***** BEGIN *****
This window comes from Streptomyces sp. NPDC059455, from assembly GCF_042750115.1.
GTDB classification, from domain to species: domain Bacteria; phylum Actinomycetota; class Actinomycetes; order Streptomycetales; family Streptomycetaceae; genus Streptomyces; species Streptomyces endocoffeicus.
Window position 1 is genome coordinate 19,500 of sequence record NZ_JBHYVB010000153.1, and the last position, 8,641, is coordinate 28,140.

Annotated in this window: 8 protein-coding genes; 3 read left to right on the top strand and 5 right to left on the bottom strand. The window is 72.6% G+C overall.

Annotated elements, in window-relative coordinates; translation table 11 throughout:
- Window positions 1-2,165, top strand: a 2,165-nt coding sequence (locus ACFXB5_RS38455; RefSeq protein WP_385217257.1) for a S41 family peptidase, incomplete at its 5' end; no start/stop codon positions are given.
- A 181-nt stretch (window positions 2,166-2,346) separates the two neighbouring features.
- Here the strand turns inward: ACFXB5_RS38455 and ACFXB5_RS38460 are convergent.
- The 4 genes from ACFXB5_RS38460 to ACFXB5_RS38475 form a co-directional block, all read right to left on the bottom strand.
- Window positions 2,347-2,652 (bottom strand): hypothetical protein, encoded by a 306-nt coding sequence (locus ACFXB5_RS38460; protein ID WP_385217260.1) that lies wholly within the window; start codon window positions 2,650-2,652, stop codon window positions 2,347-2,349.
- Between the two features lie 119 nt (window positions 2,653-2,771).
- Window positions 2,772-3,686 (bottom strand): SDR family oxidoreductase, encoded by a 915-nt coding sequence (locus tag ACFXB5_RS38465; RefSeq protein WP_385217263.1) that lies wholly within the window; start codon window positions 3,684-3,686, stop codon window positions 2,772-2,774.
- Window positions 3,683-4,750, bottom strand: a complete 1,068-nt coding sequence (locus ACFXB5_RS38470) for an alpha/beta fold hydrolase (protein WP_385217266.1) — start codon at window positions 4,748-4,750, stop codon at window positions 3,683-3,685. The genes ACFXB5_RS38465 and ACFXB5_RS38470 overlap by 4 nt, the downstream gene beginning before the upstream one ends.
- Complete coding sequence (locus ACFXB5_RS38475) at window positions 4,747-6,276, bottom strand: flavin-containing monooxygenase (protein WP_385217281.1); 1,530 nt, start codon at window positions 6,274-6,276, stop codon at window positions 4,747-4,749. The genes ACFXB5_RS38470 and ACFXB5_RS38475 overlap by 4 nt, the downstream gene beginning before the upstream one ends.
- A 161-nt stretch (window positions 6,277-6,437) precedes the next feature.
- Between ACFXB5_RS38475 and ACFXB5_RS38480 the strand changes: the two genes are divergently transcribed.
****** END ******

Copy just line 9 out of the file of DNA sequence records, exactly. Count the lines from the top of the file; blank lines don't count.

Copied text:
- The 4 genes from ACFXB5_RS38460 to ACFXB5_RS38475 form a co-directional block, all read right to left on the bottom strand.